If I knew how to block out this site on Jan. 18 in protest against SOPA and PIPA, two bills currently in the U.S. Congress that claim to be against internet piracy, I would do it. I am not in favour of piracy, though I have major issues with what media conglomerates have done to distort copyright laws world wide.
The problem I have with these bills is that they are too vague and too broad. While they may become a U.S. law, it will affect internet users and site owners beyond U.S. borders. As a commenter on Boing Boing (dark for the day) said, in order to stop piracy, we're going to outlaw the sea.
There is a lot of rhetoric on both sides of the issue, but I recommend this article in The Globe and Mail for a clear-eyed look at what the internet community is upset about. There is also this comment to the article, which talks about the lack of due process:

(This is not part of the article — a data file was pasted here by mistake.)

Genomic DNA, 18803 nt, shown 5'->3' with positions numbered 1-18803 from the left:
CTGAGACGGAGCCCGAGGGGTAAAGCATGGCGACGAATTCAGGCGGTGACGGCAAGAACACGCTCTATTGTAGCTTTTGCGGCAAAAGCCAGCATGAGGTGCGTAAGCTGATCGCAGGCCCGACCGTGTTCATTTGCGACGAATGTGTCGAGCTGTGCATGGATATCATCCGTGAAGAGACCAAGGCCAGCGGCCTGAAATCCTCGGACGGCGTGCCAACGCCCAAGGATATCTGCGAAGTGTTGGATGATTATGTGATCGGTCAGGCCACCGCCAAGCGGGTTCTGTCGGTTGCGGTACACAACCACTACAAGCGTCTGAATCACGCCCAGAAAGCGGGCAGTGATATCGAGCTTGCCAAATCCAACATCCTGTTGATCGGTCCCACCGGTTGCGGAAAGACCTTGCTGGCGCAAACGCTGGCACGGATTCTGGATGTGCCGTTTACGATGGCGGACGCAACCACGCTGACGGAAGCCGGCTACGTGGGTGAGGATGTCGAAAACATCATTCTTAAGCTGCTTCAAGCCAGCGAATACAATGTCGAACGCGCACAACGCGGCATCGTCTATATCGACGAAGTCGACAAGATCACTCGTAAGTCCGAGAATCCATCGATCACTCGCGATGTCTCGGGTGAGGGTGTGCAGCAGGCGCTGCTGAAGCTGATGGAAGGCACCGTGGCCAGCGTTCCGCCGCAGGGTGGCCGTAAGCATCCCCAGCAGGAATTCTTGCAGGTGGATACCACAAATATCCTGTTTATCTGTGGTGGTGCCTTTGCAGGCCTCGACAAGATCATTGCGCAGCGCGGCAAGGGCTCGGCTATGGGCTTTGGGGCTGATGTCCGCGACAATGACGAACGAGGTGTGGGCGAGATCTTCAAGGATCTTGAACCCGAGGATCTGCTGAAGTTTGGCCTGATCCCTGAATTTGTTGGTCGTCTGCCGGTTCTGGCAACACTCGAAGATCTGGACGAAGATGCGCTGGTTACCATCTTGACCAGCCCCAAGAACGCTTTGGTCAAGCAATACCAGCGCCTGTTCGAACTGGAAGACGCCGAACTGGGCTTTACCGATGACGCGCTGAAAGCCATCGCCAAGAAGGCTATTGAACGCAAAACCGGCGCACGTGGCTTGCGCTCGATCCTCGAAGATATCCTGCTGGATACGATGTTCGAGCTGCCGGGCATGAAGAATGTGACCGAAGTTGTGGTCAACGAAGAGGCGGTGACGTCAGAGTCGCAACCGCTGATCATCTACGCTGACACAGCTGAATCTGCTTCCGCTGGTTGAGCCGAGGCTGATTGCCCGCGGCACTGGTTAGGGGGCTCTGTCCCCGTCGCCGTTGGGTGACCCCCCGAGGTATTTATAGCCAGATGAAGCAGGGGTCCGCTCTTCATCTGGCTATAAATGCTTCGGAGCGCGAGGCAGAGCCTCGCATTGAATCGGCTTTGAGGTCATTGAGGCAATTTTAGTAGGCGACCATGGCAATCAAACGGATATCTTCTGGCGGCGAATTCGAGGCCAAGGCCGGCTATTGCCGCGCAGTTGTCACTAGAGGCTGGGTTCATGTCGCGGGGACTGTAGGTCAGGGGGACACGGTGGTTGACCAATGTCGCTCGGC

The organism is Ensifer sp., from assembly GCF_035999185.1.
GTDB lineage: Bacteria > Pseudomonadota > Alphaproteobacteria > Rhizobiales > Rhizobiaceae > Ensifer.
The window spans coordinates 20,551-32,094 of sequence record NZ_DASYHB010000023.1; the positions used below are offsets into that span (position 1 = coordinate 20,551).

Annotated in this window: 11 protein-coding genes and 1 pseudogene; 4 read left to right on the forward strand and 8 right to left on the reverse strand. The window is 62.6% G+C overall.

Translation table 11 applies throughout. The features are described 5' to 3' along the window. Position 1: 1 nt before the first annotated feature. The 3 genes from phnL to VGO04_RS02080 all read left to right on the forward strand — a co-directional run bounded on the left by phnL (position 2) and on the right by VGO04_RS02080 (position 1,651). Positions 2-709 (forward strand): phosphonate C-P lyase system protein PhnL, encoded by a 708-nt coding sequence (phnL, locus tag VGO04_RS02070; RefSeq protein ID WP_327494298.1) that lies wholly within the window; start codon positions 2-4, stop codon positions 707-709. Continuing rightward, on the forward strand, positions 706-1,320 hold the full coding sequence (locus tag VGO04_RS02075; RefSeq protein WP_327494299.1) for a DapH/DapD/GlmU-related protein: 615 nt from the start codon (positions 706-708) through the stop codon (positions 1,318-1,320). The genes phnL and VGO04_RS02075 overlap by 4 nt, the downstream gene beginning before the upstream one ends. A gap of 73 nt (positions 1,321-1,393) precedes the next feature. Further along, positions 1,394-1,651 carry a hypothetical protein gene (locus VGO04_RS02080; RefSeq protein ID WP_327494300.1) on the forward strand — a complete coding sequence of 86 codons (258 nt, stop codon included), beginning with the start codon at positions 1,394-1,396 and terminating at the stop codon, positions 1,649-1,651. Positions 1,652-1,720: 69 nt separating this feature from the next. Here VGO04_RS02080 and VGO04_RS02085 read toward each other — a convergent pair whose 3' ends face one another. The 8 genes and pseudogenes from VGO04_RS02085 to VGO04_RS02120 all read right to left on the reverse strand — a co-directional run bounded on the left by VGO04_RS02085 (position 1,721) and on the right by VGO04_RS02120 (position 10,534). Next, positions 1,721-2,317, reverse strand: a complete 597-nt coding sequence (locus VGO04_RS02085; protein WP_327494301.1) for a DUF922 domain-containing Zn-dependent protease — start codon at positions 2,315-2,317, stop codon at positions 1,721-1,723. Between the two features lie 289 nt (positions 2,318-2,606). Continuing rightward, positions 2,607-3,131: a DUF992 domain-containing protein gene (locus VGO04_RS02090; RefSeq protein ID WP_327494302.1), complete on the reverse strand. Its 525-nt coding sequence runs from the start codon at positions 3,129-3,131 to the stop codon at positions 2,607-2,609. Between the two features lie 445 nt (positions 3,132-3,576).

"A website (of a corporation, individual, what-have-you) is considered guilty as soon as they are accused. Only once the site is shut down or made inaccessible can they try to defend themselves.If you are in the U.S, I urge you to contact your Congressman and Senators and register your opposition. You can do this easily by going to AmericanCensorship.org or the Electronic Frontier Foundation.
"Given that the whole concept of "fair use" is still, after 300 years, being refined, someone could use something fairly and still be shut down (see lack of due process above)."
UPDATE: Clay Shirky is one of the smartest people in the room when it comes to talking about media. I've read his books and been lucky to hear him speak in Toronto. Watch the video below to get a "big picture" explanation of what SOPA and PIPA are actually about.